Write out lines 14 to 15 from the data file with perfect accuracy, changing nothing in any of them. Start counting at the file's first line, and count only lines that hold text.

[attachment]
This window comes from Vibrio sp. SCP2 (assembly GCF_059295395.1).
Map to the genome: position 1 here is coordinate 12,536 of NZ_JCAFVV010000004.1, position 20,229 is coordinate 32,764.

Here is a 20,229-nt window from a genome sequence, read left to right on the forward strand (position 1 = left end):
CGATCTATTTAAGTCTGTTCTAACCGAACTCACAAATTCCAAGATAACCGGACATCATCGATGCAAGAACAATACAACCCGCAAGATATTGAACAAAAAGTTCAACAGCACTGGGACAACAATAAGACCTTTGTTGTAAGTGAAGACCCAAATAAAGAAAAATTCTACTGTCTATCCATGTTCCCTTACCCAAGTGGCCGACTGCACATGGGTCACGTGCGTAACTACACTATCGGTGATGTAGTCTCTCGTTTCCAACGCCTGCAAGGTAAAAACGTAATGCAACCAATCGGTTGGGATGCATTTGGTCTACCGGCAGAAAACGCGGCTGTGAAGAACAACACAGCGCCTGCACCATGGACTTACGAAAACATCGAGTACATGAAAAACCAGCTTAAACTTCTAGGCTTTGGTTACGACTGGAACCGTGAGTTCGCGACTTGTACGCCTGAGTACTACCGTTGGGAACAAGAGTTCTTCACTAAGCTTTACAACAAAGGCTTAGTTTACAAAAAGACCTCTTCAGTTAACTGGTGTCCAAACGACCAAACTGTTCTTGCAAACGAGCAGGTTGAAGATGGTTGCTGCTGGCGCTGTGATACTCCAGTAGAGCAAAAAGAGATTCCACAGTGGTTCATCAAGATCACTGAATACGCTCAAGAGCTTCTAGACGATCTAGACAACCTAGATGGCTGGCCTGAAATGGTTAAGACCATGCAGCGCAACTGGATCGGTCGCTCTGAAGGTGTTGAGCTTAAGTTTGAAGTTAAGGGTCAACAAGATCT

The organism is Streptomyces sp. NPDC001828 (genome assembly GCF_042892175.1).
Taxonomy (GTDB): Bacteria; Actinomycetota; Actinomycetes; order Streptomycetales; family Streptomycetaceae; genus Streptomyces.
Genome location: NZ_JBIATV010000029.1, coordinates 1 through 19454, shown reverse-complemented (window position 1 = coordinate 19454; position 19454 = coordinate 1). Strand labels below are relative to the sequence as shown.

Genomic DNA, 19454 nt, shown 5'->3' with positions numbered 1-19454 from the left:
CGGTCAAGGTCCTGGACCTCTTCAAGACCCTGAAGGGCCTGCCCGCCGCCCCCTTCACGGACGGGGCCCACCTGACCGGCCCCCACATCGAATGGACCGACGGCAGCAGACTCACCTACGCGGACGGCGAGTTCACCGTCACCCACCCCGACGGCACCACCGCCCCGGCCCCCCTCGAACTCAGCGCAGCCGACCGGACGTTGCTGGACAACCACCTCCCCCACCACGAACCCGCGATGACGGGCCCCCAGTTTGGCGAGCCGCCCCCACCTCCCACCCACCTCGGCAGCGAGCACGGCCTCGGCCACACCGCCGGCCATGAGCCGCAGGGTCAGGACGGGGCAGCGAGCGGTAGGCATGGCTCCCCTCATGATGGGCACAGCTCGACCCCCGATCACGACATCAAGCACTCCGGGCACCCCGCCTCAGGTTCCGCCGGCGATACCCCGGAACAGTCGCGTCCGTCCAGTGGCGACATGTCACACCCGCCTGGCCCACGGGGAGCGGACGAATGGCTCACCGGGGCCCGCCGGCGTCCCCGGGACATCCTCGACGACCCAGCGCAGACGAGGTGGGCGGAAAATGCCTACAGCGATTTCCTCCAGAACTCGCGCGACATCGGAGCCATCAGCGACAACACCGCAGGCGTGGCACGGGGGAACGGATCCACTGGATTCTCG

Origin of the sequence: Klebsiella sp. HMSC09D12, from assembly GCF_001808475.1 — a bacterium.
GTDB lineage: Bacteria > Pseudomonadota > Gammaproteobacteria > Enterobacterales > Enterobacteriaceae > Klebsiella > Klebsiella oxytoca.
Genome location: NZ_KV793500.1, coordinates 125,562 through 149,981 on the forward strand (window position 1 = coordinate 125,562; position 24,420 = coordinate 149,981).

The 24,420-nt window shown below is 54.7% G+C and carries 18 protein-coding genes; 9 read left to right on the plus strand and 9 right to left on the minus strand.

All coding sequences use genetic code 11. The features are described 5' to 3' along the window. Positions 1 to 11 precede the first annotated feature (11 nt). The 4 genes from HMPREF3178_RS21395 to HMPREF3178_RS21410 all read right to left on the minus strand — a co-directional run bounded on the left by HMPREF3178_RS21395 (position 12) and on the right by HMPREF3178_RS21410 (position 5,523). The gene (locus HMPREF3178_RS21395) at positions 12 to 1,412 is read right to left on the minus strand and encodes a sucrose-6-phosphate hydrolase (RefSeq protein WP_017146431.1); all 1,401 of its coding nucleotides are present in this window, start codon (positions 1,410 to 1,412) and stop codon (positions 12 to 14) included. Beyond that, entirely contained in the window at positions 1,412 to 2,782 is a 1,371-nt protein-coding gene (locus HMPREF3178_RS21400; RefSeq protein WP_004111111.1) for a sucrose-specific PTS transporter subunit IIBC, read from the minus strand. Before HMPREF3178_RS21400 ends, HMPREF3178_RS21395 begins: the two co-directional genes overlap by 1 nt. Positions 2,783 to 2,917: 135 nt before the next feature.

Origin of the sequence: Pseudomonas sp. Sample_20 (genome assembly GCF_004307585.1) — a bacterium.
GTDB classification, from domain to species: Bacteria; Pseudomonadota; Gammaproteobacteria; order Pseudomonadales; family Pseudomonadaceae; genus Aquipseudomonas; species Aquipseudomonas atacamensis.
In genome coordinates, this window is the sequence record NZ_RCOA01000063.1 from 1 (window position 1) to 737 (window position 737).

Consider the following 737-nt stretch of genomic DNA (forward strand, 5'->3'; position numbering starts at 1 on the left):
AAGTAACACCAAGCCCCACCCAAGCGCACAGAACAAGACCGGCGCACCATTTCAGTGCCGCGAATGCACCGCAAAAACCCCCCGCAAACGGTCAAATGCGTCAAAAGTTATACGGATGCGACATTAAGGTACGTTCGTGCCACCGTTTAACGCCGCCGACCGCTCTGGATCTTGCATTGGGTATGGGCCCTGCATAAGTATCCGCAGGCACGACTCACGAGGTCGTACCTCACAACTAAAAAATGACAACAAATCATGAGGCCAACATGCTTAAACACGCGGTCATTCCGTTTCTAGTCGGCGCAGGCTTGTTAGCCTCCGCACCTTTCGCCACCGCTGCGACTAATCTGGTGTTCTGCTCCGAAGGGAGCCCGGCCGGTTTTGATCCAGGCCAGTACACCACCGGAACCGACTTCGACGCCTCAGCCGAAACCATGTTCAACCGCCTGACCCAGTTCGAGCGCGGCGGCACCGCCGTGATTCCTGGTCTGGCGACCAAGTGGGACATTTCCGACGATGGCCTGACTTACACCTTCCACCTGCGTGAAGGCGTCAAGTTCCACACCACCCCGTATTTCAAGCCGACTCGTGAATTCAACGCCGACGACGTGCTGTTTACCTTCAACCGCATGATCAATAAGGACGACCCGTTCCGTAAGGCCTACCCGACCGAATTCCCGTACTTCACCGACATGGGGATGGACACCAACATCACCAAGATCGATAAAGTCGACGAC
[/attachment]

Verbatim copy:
All coding sequences use genetic code 11. The features are described 5' to 3' along the window. Positions 1 to 11 precede the first annotated feature (11 nt). The 4 genes from HMPREF3178_RS21395 to HMPREF3178_RS21410 all read right to left on the minus strand — a co-directional run bounded on the left by HMPREF3178_RS21395 (position 12) and on the right by HMPREF3178_RS21410 (position 5,523). The gene (locus HMPREF3178_RS21395) at positions 12 to 1,412 is read right to left on the minus strand and encodes a sucrose-6-phosphate hydrolase (RefSeq protein WP_017146431.1); all 1,401 of its coding nucleotides are present in this window, start codon (positions 1,410 to 1,412) and stop codon (positions 12 to 14) included. Beyond that, entirely contained in the window at positions 1,412 to 2,782 is a 1,371-nt protein-coding gene (locus HMPREF3178_RS21400; RefSeq protein WP_004111111.1) for a sucrose-specific PTS transporter subunit IIBC, read from the minus strand. Before HMPREF3178_RS21400 ends, HMPREF3178_RS21395 begins: the two co-directional genes overlap by 1 nt. Positions 2,783 to 2,917: 135 nt before the next feature.

Origin of the sequence: Pseudomonas sp. Sample_20 (genome assembly GCF_004307585.1) — a bacterium.